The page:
Considering all of the strange things that come from from libertarianism, this at least consider that people are not so free, as their house or community is stuck on the ground where it stands, and that if your region is captured, there is a big trade-off between abandoning something you have or accepting something you disagree.
Of course, there is still the problem of how many people own their own space, but probably this is the best version of utopical libertarianism.


They got off very lucky. Had they stumbled into any level of success at all, they might have met some really very Libertarian “proactive salvage professionals” interested in an acquisition. Best practice that elevator pitch!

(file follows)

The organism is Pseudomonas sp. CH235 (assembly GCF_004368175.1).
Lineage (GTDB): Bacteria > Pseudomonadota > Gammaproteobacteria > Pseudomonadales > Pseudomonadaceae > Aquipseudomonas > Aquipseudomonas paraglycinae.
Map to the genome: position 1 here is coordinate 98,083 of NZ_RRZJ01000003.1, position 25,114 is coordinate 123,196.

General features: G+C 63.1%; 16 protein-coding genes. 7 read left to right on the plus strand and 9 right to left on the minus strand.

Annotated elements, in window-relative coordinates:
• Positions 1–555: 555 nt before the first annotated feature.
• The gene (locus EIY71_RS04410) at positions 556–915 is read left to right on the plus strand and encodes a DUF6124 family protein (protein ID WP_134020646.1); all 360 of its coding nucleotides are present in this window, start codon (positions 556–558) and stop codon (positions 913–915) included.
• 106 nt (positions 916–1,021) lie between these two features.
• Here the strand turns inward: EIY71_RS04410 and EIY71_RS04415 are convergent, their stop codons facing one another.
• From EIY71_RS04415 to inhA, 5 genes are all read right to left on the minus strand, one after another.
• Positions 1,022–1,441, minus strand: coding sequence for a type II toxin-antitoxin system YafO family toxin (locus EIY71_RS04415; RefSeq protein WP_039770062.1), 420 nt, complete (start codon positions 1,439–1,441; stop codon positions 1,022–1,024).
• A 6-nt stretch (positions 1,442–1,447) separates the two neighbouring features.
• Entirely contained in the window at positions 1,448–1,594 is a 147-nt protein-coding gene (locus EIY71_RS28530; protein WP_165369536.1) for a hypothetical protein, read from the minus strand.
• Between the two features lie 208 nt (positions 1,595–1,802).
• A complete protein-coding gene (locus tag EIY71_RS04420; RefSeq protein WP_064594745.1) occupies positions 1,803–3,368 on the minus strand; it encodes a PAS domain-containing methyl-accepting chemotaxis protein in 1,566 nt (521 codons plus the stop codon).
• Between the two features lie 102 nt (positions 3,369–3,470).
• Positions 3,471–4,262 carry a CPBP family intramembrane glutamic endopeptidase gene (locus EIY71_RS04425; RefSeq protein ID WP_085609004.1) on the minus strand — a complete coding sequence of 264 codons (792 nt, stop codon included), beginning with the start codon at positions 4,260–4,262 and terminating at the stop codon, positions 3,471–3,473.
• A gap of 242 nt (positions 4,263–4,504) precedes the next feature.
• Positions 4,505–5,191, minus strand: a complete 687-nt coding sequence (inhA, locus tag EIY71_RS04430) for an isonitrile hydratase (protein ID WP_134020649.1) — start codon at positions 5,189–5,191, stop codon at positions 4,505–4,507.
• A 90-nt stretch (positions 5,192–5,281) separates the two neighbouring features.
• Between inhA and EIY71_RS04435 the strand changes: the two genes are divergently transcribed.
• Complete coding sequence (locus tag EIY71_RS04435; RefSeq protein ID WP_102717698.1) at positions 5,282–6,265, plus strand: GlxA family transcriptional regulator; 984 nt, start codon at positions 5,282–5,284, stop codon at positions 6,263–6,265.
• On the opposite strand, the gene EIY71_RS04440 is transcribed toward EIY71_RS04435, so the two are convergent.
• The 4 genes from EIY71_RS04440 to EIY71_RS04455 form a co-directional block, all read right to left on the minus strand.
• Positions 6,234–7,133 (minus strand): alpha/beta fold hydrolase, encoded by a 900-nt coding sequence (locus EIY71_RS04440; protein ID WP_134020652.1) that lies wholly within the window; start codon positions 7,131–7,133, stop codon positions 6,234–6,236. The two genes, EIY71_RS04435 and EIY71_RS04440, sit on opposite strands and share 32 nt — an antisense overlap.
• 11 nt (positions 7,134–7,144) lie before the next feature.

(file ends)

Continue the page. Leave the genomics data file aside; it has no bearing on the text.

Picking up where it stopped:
Like A Boss Ship GIF


That isn’t the problem, otherwise anarchist collectives would also fail for the same reasons.

The problem is that they are hyper-individualist to the point where they can’t co-operate without the fear of their neighbour getting something that they didn’t work for, so all the stuff that requires co-operation tends to get left until the problem becomes too big to ignore. Then the bears move in.


To be fair, Jefferson’s ideal libertarian type utopia, is everyone living off of self sustaining farms with out the need of others for the basic needs - not sitting on your ass sipping wine and crypto mining.

Modern libertarians, at least many of them, I agree never seem to have a problem when accepting money/resources from the state if it benefits them. (Though some would refuse some services as a matter of principle.) But we all benefit from public works like roads, bridges, health codes, etc.